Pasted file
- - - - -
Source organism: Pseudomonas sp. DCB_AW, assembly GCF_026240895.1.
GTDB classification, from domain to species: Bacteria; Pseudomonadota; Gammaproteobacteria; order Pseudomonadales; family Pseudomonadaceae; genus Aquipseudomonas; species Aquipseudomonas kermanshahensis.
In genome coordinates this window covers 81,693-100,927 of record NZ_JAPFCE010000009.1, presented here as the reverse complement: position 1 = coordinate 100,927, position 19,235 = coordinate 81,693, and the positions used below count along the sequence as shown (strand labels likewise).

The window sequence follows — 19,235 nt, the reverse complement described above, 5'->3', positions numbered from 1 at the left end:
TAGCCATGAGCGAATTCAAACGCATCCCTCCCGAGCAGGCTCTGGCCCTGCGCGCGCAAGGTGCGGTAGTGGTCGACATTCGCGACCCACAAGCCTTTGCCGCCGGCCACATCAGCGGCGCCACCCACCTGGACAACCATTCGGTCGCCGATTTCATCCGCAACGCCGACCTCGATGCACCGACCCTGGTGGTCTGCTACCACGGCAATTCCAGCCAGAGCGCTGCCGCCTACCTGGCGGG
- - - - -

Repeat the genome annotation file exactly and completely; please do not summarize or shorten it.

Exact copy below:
Source organism: Pseudomonas sp. DCB_AW, assembly GCF_026240895.1.
GTDB classification, from domain to species: Bacteria; Pseudomonadota; Gammaproteobacteria; order Pseudomonadales; family Pseudomonadaceae; genus Aquipseudomonas; species Aquipseudomonas kermanshahensis.
In genome coordinates this window covers 81,693-100,927 of record NZ_JAPFCE010000009.1, presented here as the reverse complement: position 1 = coordinate 100,927, position 19,235 = coordinate 81,693, and the positions used below count along the sequence as shown (strand labels likewise).

The window sequence follows — 19,235 nt, the reverse complement described above, 5'->3', positions numbered from 1 at the left end:
TAGCCATGAGCGAATTCAAACGCATCCCTCCCGAGCAGGCTCTGGCCCTGCGCGCGCAAGGTGCGGTAGTGGTCGACATTCGCGACCCACAAGCCTTTGCCGCCGGCCACATCAGCGGCGCCACCCACCTGGACAACCATTCGGTCGCCGATTTCATCCGCAACGCCGACCTCGATGCACCGACCCTGGTGGTCTGCTACCACGGCAATTCCAGCCAGAGCGCTGCCGCCTACCTGGCGGG